Question 4

List the physiological factors which increase respiratory rate and explain their

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College Answer

It was expected that candidates would provide not only a list of factors which increase respiratory rate but to give physiological reasoning behind each mechanism. Providing a list of factors was not sufficient for a pass. Vague, imprecise answers attracted fewer marks. A request to explain a mechanism requires the candidates to write a comprehensive physiological reasoning. Many candidates did not demonstrate
a comprehensive understanding of these mechanisms. Most answers failed to include  all the stimulants of respiratory rate, especially the non-chemical controls. Many answers were not structured or structured in a way that meant they missed many of the mechanisms or that they repeated the same information through the answer which used time but failed to gain additional marks.


This hopefully lends a structure for the next time this appears:

Physiological Factors which Influence the Respiratory Rate

Physiological factor Mechanism Physiological effect

Sensed by peripheral chemoreceptors:
- Carotid bodies (glossopharyngeal nerve)
- Aortic bodies (vagus nerve)

Increased PaCO2 increases the respiratory rate and tidal volume 

Decreased PaO2 increases the respiratory rate
(rapidly acting breath-to-breath control of respiration)
- this response to hypoxia is triphasic


Sensed by central chemoreceptors in the medulla

Decreased pH in the CSF increases the respiratory rate and tidal volume
(slow acting, steady state control; adjustments occur over minutes)

Increased sensitivity of periphperal chemoreceptors to O2

Increased sensitivity of central chemoreceptors to changes in pH

A rise in temperature will increase the minute volume at any given PaCO2 and PaO2 level

Responses to hypoxia and hypercapnia are
amplified by hyperthermia


Descending control of muscle activity simultaneously simulates the central respiratory control centres

The ventilatory response of exercise is increased ventilation, and because this is not a feedback mechanism the increase in ventilation is simultaneous with the beginning of exercise, or actually slightly preceeds it.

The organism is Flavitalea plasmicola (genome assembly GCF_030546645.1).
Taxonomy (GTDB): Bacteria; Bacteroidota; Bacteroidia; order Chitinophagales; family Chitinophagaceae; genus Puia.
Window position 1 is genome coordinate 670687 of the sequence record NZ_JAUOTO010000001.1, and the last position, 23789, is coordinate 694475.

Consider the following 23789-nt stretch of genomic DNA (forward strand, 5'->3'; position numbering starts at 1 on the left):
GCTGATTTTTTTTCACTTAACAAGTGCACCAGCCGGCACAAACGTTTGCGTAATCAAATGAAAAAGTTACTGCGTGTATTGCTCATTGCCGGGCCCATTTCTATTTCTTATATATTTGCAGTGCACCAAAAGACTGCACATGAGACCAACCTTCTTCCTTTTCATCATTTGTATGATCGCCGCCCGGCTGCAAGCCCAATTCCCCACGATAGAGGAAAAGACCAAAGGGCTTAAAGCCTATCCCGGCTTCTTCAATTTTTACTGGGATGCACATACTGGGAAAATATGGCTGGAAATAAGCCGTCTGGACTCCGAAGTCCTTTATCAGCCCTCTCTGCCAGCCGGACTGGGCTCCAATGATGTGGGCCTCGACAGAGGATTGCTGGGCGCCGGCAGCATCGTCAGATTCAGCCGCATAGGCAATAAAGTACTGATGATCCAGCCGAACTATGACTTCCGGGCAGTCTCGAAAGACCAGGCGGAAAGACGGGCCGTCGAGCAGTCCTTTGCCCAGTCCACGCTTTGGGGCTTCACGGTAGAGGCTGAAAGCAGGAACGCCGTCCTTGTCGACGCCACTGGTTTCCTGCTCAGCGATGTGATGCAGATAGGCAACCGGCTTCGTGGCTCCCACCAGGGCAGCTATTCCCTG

Progesterone acts directly on central integrative control of ventilation

During pregnancy, minute volume increases and the stable PaCO2  baseline progressively decreases, producing the respiratory alkalosis of pregnancy
Blood pressure

Sensed by aortic chemoreceptors and carotid sinus baroreceptors

Hypertension decreases the respiratory rate and hypotension increases it.

With a sufficient acute hypertensive event, respiration may briefly cease ("adrenaline apnea")

  • Major sensory and motor pathways:
    • White matter tracts, long bundles of axons, whereas the cell bodies reside in the grey matter.
    • Many decussate, i.e cross midline from their origins to their destination
    • Many are made up of three or more neurons
  • Motor neuron pathways:
    • First order neurons: motor cortex,  "upper motor neurons"
    • Second order neurons: grey matter of the spine, "internuncial" neurons
    • Third order neurons: grey matter of the spine, "lower motor neurons"
  • Sensory neuron pathways:
    • First order neuron cell bodies are in the dorsal root ganglia
    • Second order neurons are in the dorsal horn of the spinal cord
    • Third order neurons are in the destination organ, eg. thalamus
  • Main motor tracts of the spinal cord and their function:
    • Posterior:
      • Septomarginal fasciculus and interfascicular fasciculus: internal spinal reflex arcs
    • Lateral:
      • Lateral corticospinal tract: fine quick voluntary movement
      • Lateral reticulospinal tract: posture, flexor movements
      • Rubrospinal tract: posture, flexor movements
    • Anterior:
      • Anterior corticospinal tract: coarse voluntary movement
      • Anterior reticulospinal tract: posture, extensor movements
      • Vestibulospinal tract: posture, extensor movements
      • Tectospinal tract: reflex postural movements (visual stimuli)
  • Main sensory tracts of the spinal cord and their function
    • Posterior:
      • Dorsal column tracts: propriception, vibration, light tough
    • Lateral:
      • Lateral spinothalamic tract: pain and temperature
      • Posterior spinocerebellar tract: tendon and joint position
      • Anterior spinocerebellar tract: tendon and joint position
      • Spinoolivary tract: cutaneous and proprioceptive information
      • Spinotectal tract: afferent information necessary for the  movement of the head in response to painful stimuli
    • Anterior:
      • Anterior spinothalamic tract: coarse touch and pressure


Wolff, Christopher B. "The physiological control of respiration." Molecular aspects of medicine 13.6 (1992): 445-567.

Remmers, John E. "A century of control of breathing." American journal of respiratory and critical care medicine172.1 (2005): 6-11.

Milne, J. A. "The respiratory response to pregnancy." Postgraduate medical journal 55.643 (1979): 318-324.

López-Barneo, J., et al. "Carotid body oxygen sensing." European Respiratory Journal 32.5 (2008): 1386-1398.

Schuitmaker, J. J., et al. "Ventilatory responses to respiratory and metabolic acid-base disturbances in cats." Respiration physiology 67.1 (1987): 69-83.

Borgbjerg, F. Molke, Kurt Nielsen, and Jan Franks. "Experimental pain stimulates respiration and attenuates morphine-induced respiratory depression: a controlled study in human volunteers." Pain 64.1 (1996): 123-128.

Natalino, Michael R., Clifford W. Zwillich, and John V. Weil. "Effects of hyperthermia on hypoxic ventilatory response in normal man." The Journal of laboratory and clinical medicine89.3 (1977): 564-572.

Heistad, D., et al. "Effect of baroreceptor activity on ventilatory response to chemoreceptor stimulation." Journal of Applied Physiology 39.3 (1975): 411-416.